We often have extra sweet potatoes in our fridge, especially in the fall and winter seasons. After baking sweet potato pies or bread, we have leftover mashed potatoes to use up. If you know us well, you’re aware we don’t waste food!
Among other ways for incorporating leftover potatoes, Sweet Potato Biscuits are an especially delicious option!
We tested out a couple of Sweet Potato Biscuit recipes that let us down. One version from the White Lily baking company produced an incredibly sticky dough that made great biscuits but stressed us out in the process. Another recipe used a food processor to blend the dough. That process often leaves dough tough, and it’s not really fit for making biscuits. (We’ve learned that hand-blended dough and pastry turn out the most tender and flaky!)
So, as we often do, we experimented with our own mix of ingredients and came up with what we consider our own recipe. The result is a batch of soft and tender biscuits packed with sweet potato goodness.
If you’re looking to use up a cup of leftover potatoes or just want to try a new biscuit recipe, check this one out. We expect you’ll be quite pleased like us!
Sweet Potato Biscuits
What You Need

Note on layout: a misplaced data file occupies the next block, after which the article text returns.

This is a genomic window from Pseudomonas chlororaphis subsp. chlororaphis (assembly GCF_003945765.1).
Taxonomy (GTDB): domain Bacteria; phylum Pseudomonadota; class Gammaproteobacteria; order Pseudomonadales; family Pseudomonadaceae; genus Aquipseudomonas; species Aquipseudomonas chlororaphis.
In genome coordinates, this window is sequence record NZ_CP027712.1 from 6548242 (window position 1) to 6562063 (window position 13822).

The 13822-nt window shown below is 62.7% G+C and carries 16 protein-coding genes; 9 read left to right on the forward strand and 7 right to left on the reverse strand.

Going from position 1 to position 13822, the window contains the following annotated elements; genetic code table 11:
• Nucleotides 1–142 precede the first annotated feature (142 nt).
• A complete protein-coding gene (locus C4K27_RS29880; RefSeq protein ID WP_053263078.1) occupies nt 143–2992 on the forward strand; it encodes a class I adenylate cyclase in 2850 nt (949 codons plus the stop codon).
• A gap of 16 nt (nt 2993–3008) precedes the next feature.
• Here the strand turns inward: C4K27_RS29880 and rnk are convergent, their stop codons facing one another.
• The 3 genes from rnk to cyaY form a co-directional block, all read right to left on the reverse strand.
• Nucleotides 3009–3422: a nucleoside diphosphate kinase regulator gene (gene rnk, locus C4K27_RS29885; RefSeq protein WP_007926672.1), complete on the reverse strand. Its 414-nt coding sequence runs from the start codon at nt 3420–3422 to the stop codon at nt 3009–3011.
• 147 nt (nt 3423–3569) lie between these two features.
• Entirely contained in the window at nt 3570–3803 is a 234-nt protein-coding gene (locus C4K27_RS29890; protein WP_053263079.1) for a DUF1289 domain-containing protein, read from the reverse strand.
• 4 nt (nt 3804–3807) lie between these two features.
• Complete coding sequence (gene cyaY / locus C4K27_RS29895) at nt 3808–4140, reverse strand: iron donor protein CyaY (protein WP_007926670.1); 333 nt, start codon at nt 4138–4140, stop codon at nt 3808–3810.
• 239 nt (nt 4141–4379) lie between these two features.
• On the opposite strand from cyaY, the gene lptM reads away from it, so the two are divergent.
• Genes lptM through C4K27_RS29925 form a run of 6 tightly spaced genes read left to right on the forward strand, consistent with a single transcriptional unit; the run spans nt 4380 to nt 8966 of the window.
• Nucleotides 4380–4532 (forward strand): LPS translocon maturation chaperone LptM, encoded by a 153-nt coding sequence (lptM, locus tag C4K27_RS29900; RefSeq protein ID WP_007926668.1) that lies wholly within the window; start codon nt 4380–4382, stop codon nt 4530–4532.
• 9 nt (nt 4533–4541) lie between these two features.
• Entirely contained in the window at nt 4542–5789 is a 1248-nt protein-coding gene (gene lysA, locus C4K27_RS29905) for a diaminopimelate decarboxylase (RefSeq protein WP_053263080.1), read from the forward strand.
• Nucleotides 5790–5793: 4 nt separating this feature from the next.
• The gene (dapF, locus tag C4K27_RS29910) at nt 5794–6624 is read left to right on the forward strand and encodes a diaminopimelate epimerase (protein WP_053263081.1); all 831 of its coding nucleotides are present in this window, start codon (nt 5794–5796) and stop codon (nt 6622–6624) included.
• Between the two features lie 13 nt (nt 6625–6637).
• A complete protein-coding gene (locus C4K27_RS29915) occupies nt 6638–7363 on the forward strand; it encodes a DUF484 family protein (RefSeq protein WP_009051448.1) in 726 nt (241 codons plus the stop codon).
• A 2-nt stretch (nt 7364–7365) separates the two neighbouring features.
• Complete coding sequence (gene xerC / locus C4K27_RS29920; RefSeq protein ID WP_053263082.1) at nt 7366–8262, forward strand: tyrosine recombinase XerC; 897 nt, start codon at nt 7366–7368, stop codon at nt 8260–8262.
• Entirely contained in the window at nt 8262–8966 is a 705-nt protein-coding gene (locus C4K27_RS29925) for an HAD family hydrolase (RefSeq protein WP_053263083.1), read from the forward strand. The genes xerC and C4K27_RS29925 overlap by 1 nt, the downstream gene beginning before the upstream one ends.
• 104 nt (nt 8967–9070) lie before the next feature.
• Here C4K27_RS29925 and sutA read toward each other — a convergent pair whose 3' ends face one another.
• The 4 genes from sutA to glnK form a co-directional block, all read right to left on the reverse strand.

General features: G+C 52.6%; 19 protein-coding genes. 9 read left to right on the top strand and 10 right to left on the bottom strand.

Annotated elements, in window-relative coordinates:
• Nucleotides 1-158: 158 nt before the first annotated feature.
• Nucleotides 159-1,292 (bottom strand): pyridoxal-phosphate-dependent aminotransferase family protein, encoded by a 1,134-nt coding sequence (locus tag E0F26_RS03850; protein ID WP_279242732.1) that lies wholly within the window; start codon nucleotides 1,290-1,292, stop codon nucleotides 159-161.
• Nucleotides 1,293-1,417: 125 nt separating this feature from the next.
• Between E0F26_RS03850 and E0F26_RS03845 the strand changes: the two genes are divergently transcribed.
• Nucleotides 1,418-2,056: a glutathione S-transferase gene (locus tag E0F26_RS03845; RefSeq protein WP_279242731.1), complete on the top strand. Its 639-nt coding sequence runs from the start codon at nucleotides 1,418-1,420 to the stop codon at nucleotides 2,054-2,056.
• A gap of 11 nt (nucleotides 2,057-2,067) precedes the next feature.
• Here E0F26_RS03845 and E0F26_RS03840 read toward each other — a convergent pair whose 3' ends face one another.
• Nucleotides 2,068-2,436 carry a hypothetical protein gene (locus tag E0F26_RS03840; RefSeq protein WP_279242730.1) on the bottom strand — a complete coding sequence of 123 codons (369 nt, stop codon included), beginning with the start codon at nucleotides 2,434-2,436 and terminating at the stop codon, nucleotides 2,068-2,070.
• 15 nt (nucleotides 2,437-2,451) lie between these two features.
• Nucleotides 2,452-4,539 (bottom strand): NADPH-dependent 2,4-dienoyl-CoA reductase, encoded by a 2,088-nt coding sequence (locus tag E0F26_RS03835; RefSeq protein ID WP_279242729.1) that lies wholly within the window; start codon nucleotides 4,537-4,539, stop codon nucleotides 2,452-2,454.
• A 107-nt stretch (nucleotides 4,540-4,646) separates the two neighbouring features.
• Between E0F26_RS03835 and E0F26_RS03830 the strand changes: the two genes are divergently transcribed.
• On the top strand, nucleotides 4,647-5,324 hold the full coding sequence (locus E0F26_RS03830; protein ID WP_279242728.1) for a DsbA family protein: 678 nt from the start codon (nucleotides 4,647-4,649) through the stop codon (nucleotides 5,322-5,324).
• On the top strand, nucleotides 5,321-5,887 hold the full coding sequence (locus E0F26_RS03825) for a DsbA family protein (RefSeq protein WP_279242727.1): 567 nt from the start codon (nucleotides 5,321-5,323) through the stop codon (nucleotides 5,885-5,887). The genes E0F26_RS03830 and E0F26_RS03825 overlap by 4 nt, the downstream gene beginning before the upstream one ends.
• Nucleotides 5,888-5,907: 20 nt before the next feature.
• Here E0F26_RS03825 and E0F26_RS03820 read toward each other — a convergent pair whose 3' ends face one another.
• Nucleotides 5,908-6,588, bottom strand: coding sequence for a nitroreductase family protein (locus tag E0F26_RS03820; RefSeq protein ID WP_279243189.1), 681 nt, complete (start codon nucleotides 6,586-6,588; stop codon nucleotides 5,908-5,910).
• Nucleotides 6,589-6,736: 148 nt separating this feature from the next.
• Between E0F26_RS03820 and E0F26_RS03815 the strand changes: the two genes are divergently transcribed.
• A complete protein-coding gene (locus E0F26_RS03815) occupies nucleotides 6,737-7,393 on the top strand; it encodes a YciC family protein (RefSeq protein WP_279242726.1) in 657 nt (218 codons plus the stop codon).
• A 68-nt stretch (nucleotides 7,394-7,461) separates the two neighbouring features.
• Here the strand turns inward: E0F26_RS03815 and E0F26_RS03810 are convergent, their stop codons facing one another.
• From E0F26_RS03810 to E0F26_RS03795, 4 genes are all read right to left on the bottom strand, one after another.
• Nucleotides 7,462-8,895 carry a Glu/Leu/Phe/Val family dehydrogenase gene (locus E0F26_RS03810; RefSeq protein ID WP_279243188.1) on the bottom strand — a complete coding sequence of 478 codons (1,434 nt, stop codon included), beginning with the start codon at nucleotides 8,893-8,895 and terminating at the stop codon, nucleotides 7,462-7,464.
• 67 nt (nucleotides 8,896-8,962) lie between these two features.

1 1/2 cups all-purpose flour, plus about a quarter cup more for rolling and cutting
1 tablespoon baking powder
1 teaspoon salt
2 tablespoons sugar
1 cup mashed boiled sweet potatoes, fully chilled, about a medium potato worth
1/3 cup milk
6 tablespoons very cold butter
What You Do
1. Preheat oven to 425 degrees and cover a baking sheet with parchment paper.
2. Mix flour, baking powder, salt and sugar in a bowl.
3. Cut the butter into pats about a tablespoon each.
4. Use your hands to squeeze the butter into the flour mixture.
5. Incorporate sweet potatoes and milk into the flour and butter mixture. Add a little flour if the dough is too sticky to work without it sticking to your hands.
6. Turn dough onto a lightly floured surface. Roll a few times and fold the dough over on itself. This will help create flaky layers in your biscuits.
7. Roll out dough to about a half inch thick.
8. Rub a biscuit cutter or medium-sized coffee mug rim into a little flour and cut biscuits, twisting cutter so it releases from dough. You should get about 8 or 9 biscuits.
9. Arrange closely together on your baking sheet. Biscuits tend to rise a little better when wedged together. (For this reason, you can also use a cake or other pan with sides to bake your biscuits.
10. Bake for 12-15 minutes, less time for softer biscuits and more done for drier, more browned biscuits.
You can brush a little melted butter over your biscuits when they come out of the oven.
These biscuits pair well with breakfast or dinner, depending on your tastes!
#FoodieScore Pro Tip: Boiling your sweet potatoes can make them less stringy and more smooth, especially when chilled, than baking the potatoes.